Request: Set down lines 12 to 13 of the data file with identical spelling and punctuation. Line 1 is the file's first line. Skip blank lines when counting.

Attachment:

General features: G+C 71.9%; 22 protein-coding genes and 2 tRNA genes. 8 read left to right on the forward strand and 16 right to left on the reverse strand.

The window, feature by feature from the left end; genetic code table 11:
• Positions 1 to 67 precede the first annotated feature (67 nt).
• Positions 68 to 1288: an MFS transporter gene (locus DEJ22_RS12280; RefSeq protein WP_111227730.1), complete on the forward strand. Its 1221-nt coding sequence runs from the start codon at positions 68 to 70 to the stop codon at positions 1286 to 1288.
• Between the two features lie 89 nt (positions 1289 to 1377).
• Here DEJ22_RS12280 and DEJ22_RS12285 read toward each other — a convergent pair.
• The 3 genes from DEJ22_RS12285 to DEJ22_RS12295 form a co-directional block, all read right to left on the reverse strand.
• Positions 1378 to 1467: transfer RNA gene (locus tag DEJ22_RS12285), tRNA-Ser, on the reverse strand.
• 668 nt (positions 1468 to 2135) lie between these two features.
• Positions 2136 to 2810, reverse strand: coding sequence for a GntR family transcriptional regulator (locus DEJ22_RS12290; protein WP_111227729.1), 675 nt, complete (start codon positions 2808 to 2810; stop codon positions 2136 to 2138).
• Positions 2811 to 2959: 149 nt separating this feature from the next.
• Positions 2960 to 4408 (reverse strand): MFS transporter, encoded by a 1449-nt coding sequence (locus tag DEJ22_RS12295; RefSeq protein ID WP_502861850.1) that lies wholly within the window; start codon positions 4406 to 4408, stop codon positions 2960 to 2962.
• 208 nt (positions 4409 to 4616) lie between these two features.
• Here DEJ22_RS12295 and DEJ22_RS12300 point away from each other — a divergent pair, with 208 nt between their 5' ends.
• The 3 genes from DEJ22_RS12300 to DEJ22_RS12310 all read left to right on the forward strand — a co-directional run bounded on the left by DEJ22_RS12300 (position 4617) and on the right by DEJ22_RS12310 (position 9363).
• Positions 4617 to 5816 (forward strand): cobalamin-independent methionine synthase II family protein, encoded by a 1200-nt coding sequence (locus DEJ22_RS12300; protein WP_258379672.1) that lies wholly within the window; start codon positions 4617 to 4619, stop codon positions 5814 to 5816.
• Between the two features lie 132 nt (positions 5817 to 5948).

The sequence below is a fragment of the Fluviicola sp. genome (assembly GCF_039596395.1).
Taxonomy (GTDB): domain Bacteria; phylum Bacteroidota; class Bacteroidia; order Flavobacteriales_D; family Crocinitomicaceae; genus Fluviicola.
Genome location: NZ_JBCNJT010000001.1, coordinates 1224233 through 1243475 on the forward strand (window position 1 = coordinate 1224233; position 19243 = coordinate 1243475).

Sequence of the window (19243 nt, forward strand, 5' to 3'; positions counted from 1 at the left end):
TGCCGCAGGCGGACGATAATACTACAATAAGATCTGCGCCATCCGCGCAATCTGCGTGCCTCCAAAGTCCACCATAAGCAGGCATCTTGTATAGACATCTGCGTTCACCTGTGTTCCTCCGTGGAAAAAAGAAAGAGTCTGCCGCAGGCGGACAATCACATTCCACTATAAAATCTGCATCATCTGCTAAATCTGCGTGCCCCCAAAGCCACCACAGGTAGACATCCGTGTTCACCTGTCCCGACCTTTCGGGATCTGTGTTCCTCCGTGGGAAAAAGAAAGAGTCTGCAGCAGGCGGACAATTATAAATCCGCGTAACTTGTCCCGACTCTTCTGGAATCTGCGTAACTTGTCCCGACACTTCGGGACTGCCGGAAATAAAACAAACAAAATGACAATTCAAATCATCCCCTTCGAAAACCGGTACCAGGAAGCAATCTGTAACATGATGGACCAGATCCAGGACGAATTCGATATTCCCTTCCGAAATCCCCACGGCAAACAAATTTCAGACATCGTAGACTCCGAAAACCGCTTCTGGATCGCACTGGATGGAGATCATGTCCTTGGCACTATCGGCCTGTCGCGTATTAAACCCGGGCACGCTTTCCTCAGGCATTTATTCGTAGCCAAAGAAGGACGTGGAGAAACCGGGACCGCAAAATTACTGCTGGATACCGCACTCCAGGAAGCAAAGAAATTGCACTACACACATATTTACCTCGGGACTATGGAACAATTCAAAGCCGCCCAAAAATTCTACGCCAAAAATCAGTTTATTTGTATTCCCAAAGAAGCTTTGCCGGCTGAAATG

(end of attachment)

• Positions 2960 to 4408 (reverse strand): MFS transporter, encoded by a 1449-nt coding sequence (locus tag DEJ22_RS12295; RefSeq protein ID WP_502861850.1) that lies wholly within the window; start codon positions 4406 to 4408, stop codon positions 2960 to 2962.
• 208 nt (positions 4409 to 4616) lie between these two features.